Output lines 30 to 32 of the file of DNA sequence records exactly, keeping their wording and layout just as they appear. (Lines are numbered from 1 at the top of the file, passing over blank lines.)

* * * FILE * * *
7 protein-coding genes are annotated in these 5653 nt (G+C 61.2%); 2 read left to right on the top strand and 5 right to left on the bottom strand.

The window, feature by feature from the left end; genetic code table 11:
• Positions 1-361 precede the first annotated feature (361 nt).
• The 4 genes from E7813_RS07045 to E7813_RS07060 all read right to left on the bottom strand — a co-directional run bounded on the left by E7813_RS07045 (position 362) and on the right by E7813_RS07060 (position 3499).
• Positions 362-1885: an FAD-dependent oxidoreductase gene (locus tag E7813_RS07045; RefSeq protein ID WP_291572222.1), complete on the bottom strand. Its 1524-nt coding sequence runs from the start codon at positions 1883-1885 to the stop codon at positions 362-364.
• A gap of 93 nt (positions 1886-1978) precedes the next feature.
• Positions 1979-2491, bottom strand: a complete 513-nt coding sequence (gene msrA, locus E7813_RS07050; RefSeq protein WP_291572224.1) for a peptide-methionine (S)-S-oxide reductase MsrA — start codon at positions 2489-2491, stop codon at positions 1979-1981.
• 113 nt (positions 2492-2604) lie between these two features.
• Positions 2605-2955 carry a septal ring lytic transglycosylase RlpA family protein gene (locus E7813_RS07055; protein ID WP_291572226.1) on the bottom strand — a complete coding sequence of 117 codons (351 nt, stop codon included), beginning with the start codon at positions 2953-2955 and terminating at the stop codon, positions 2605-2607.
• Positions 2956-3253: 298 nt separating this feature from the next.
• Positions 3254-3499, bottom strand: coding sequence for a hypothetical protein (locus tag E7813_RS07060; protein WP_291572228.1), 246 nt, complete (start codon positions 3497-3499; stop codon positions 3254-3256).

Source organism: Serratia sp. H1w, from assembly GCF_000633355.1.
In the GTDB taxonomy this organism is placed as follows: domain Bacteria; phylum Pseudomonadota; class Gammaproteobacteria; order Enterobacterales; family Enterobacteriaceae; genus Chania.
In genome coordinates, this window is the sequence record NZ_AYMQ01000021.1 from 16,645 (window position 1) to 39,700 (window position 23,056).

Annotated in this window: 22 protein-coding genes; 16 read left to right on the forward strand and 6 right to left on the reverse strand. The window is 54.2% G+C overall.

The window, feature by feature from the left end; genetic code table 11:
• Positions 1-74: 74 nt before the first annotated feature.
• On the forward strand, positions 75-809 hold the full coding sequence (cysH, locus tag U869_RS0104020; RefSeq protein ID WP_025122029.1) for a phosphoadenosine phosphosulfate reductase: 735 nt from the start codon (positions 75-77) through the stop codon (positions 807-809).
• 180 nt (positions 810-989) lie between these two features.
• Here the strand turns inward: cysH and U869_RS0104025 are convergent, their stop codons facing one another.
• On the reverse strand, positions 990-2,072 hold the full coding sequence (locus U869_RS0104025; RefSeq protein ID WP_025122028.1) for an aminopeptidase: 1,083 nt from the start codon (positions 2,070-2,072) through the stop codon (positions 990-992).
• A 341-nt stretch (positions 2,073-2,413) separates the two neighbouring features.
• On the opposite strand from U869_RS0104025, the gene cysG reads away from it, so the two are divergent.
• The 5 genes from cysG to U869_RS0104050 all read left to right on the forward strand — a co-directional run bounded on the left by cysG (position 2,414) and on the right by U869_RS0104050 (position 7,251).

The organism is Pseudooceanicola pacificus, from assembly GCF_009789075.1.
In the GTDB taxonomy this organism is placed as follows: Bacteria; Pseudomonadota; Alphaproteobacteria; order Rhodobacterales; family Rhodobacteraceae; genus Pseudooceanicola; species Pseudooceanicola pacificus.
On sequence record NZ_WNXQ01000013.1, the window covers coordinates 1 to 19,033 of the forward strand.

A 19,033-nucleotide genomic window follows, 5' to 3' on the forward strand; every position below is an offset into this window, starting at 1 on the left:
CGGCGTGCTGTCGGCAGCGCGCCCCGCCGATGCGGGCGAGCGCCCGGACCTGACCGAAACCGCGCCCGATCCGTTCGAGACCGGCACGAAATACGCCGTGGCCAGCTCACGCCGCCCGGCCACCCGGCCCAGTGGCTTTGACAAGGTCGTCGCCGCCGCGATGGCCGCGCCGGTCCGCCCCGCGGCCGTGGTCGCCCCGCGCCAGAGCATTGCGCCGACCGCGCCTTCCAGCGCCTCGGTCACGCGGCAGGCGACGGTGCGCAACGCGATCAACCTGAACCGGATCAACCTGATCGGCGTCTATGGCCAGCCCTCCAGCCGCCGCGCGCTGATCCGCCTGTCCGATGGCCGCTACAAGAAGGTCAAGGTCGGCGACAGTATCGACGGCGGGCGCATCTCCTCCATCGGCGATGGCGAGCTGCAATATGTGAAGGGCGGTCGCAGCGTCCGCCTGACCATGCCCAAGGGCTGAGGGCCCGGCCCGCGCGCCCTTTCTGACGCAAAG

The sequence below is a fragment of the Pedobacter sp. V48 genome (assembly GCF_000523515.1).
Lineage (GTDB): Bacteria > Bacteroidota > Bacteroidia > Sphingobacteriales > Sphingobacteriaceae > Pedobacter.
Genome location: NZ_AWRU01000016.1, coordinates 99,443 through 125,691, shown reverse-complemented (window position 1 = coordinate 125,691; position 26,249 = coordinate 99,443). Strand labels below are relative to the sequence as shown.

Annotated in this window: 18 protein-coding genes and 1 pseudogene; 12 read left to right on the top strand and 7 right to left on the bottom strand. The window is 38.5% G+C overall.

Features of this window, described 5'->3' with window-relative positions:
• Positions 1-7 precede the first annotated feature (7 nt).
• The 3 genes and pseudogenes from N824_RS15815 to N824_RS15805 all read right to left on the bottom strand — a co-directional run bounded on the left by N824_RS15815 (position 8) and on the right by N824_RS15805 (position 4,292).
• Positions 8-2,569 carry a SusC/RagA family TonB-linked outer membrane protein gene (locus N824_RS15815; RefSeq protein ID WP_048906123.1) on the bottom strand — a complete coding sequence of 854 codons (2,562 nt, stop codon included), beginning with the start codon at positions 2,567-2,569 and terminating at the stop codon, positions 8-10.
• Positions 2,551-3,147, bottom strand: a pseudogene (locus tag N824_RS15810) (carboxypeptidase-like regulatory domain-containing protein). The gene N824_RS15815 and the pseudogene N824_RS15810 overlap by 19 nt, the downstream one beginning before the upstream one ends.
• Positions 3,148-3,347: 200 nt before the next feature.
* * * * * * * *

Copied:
The sequence below is a fragment of the Pedobacter sp. V48 genome (assembly GCF_000523515.1).
Lineage (GTDB): Bacteria > Bacteroidota > Bacteroidia > Sphingobacteriales > Sphingobacteriaceae > Pedobacter.
Genome location: NZ_AWRU01000016.1, coordinates 99,443 through 125,691, shown reverse-complemented (window position 1 = coordinate 125,691; position 26,249 = coordinate 99,443). Strand labels below are relative to the sequence as shown.